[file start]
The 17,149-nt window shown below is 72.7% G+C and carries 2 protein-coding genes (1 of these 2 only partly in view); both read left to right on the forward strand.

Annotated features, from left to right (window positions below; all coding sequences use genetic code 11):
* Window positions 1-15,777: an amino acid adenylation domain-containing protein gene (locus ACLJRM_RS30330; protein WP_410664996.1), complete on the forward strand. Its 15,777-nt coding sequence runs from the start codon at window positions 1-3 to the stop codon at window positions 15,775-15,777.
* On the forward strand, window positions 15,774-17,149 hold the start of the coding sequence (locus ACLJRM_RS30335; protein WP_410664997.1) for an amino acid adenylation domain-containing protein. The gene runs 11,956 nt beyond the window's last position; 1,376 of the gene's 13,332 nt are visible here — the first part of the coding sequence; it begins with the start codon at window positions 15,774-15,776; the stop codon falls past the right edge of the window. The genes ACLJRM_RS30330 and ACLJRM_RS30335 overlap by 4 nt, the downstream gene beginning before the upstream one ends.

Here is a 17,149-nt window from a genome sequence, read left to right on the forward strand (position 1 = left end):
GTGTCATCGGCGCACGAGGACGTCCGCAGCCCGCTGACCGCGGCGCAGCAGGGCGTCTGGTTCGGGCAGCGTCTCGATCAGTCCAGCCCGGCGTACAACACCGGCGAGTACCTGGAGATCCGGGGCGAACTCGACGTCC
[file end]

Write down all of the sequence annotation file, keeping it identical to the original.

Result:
The 17,149-nt window shown below is 72.7% G+C and carries 2 protein-coding genes (1 of these 2 only partly in view); both read left to right on the forward strand.

Annotated features, from left to right (window positions below; all coding sequences use genetic code 11):
* Window positions 1-15,777: an amino acid adenylation domain-containing protein gene (locus ACLJRM_RS30330; protein WP_410664996.1), complete on the forward strand. Its 15,777-nt coding sequence runs from the start codon at window positions 1-3 to the stop codon at window positions 15,775-15,777.
* On the forward strand, window positions 15,774-17,149 hold the start of the coding sequence (locus ACLJRM_RS30335; protein WP_410664997.1) for an amino acid adenylation domain-containing protein. The gene runs 11,956 nt beyond the window's last position; 1,376 of the gene's 13,332 nt are visible here — the first part of the coding sequence; it begins with the start codon at window positions 15,774-15,776; the stop codon falls past the right edge of the window. The genes ACLJRM_RS30330 and ACLJRM_RS30335 overlap by 4 nt, the downstream gene beginning before the upstream one ends.

Here is a 17,149-nt window from a genome sequence, read left to right on the forward strand (position 1 = left end):
GTGTCATCGGCGCACGAGGACGTCCGCAGCCCGCTGACCGCGGCGCAGCAGGGCGTCTGGTTCGGGCAGCGTCTCGATCAGTCCAGCCCGGCGTACAACACCGGCGAGTACCTGGAGATCCGGGGCGAACTCGACGTCC